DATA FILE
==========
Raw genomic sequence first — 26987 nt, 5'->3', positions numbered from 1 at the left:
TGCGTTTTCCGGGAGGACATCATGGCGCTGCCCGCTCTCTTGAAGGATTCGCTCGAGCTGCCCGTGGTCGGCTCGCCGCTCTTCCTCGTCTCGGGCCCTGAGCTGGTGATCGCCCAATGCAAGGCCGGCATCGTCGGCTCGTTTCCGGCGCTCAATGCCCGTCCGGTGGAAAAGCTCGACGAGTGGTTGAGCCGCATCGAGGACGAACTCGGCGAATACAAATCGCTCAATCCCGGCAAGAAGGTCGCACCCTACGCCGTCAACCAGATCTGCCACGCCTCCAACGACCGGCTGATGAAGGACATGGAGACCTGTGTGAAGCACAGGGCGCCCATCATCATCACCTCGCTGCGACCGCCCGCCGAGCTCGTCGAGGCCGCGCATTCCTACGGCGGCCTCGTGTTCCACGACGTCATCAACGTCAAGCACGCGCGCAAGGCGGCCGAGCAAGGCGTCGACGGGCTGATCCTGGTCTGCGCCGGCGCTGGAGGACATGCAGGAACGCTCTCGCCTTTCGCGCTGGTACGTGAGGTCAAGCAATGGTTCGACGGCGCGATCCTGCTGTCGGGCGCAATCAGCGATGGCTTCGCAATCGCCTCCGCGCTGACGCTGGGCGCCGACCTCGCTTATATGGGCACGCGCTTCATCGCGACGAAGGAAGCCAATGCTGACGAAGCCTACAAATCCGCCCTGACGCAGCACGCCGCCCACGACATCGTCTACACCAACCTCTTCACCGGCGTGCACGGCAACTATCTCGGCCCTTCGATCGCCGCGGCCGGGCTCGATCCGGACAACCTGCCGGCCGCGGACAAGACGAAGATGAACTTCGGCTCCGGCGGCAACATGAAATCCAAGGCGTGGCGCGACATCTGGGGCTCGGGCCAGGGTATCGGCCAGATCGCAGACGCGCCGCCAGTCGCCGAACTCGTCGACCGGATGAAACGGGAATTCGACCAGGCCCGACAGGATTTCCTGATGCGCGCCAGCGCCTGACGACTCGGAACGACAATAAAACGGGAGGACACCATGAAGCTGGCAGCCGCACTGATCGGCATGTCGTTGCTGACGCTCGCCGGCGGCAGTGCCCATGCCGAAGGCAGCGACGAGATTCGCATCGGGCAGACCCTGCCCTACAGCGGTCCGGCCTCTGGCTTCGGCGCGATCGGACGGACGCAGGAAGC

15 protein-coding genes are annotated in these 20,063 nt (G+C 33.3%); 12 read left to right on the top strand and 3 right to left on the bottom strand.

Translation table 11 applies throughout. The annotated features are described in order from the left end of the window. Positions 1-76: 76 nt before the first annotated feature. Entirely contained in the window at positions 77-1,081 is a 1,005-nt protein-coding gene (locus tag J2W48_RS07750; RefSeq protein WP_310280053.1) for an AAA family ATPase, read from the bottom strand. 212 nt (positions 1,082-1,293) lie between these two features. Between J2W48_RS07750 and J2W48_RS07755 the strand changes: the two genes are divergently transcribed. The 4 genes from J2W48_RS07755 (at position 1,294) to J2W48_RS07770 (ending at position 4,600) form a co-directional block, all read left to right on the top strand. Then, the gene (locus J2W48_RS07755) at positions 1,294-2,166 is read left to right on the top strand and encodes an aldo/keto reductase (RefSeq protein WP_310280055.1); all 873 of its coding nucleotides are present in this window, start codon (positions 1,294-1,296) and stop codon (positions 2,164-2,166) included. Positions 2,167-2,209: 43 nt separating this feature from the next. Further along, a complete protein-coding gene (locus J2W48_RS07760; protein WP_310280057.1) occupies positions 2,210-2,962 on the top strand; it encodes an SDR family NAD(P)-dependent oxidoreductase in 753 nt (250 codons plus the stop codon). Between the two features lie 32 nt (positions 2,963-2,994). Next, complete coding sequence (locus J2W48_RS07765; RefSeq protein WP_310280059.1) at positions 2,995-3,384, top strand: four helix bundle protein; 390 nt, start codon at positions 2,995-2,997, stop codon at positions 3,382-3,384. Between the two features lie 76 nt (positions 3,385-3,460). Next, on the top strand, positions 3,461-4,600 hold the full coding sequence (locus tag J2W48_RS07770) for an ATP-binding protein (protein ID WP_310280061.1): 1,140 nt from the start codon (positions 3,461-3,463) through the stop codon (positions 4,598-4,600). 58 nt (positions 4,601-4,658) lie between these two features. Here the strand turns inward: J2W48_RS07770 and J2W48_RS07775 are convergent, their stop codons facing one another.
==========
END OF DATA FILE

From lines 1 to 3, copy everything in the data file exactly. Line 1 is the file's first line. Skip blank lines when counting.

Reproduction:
Raw genomic sequence first — 26987 nt, 5'->3', positions numbered from 1 at the left:
TGCGTTTTCCGGGAGGACATCATGGCGCTGCCCGCTCTCTTGAAGGATTCGCTCGAGCTGCCCGTGGTCGGCTCGCCGCTCTTCCTCGTCTCGGGCCCTGAGCTGGTGATCGCCCAATGCAAGGCCGGCATCGTCGGCTCGTTTCCGGCGCTCAATGCCCGTCCGGTGGAAAAGCTCGACGAGTGGTTGAGCCGCATCGAGGACGAACTCGGCGAATACAAATCGCTCAATCCCGGCAAGAAGGTCGCACCCTACGCCGTCAACCAGATCTGCCACGCCTCCAACGACCGGCTGATGAAGGACATGGAGACCTGTGTGAAGCACAGGGCGCCCATCATCATCACCTCGCTGCGACCGCCCGCCGAGCTCGTCGAGGCCGCGCATTCCTACGGCGGCCTCGTGTTCCACGACGTCATCAACGTCAAGCACGCGCGCAAGGCGGCCGAGCAAGGCGTCGACGGGCTGATCCTGGTCTGCGCCGGCGCTGGAGGACATGCAGGAACGCTCTCGCCTTTCGCGCTGGTACGTGAGGTCAAGCAATGGTTCGACGGCGCGATCCTGCTGTCGGGCGCAATCAGCGATGGCTTCGCAATCGCCTCCGCGCTGACGCTGGGCGCCGACCTCGCTTATATGGGCACGCGCTTCATCGCGACGAAGGAAGCCAATGCTGACGAAGCCTACAAATCCGCCCTGACGCAGCACGCCGCCCACGACATCGTCTACACCAACCTCTTCACCGGCGTGCACGGCAACTATCTCGGCCCTTCGATCGCCGCGGCCGGGCTCGATCCGGACAACCTGCCGGCCGCGGACAAGACGAAGATGAACTTCGGCTCCGGCGGCAACATGAAATCCAAGGCGTGGCGCGACATCTGGGGCTCGGGCCAGGGTATCGGCCAGATCGCAGACGCGCCGCCAGTCGCCGAACTCGTCGACCGGATGAAACGGGAATTCGACCAGGCCCGACAGGATTTCCTGATGCGCGCCAGCGCCTGACGACTCGGAACGACAATAAAACGGGAGGACACCATGAAGCTGGCAGCCGCACTGATCGGCATGTCGTTGCTGACGCTCGCCGGCGGCAGTGCCCATGCCGAAGGCAGCGACGAGATTCGCATCGGGCAGACCCTGCCCTACAGCGGTCCGGCCTCTGGCTTCGGCGCGATCGGACGGACGCAGGAAGC

15 protein-coding genes are annotated in these 20,063 nt (G+C 33.3%); 12 read left to right on the top strand and 3 right to left on the bottom strand.